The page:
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Handling the dependencies among alternatives in composing expressions in an efficient and qualitatively accurate manner is a fundamental problem of NLG. To pursue this goal effectively, simplifications are put forward in practical approaches, but also ambitious control regimes are tried out occasionally. However, neither of these is able to operate adequately on larger and involved structures. Approaching this issue in a methodological way, we present a case study from the area of mathematical proofs that illustrates the rhetorically motivated reorganization of machinegenerated case analyses. Ingredients of this investigation are the design of optimization operations, orderings on groups of operations that take their dependencies into account, and tentative applications of local operations to test the effects of crucial dependencies. Our approach conceives NLG as a standard pipeline architecture putting emphasis on orderings, with local revisions as a minor extension. This is particularly effective when text planning is organized as an optimization rather than as a construction process, such as for the presentation of mathematical proofs.
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Kowalski, Tomasz; Kracht, Marcus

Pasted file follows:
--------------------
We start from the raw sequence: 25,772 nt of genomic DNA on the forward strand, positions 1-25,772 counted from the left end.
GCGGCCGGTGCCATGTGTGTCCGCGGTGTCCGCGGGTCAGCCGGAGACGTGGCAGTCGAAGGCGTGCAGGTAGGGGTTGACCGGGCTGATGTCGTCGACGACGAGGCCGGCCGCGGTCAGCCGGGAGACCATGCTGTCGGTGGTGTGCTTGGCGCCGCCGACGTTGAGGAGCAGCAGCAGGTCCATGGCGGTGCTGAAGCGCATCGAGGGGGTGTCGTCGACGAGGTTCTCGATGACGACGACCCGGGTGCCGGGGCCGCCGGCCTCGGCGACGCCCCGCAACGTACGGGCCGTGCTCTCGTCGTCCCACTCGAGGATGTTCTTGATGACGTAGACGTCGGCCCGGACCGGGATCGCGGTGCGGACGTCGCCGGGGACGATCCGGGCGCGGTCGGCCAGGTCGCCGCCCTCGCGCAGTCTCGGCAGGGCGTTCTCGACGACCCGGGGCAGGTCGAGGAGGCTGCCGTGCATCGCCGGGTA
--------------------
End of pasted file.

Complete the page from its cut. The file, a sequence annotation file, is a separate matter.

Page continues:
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9 Citations
In this paper we show that a variety of modal algebras of finite type is semisimple iff it is discriminator iff it is both weakly transitive and cyclic. This fact has been claimed already in [4] (based on joint work by the two authors) but the proof was fatally flawed.
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Blok, W. J.; Jónsson, Bjarni
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21 Citations
This paper is based on Lectures 1, 2 and 4 in the series of ten lectures titled “Algebraic Structures for Logic” that Professor Blok and I presented at the Twenty Third Holiday Mathematics Symposium held at New Mexico State University in Las Cruces, New Mexico, January 812, 1999. These three lectures presented a new approach to the algebraization of deductive systems, and after the symposium we made plans to publish a joint paper, to be written by Blok, further developing these ideas. That project was still incomplete when Blok died. In fact, there is no indication that he had prepared a draft of the paper, and we do not know what new material he intended to include. I am therefore not in a position to complete the project as he had envisioned it. So, I have settled for the more limited objective of presenting the material from the three lectures, leaving to others the task of adapting the techniques used there to more general situations.
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Kearnes, Keith A.
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Let FΛ be a finite dimensional path algebra of a quiver Λ over a field F. Let L and R denote the varieties of all left and right FΛmodules respectively. We prove the equivalence of the following statements.
The subvariety lattice of L is a sublattice of the subquasivariety lattice of L.
The subquasivariety lattice of R is distributive.
Λ is an ordered forest.
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By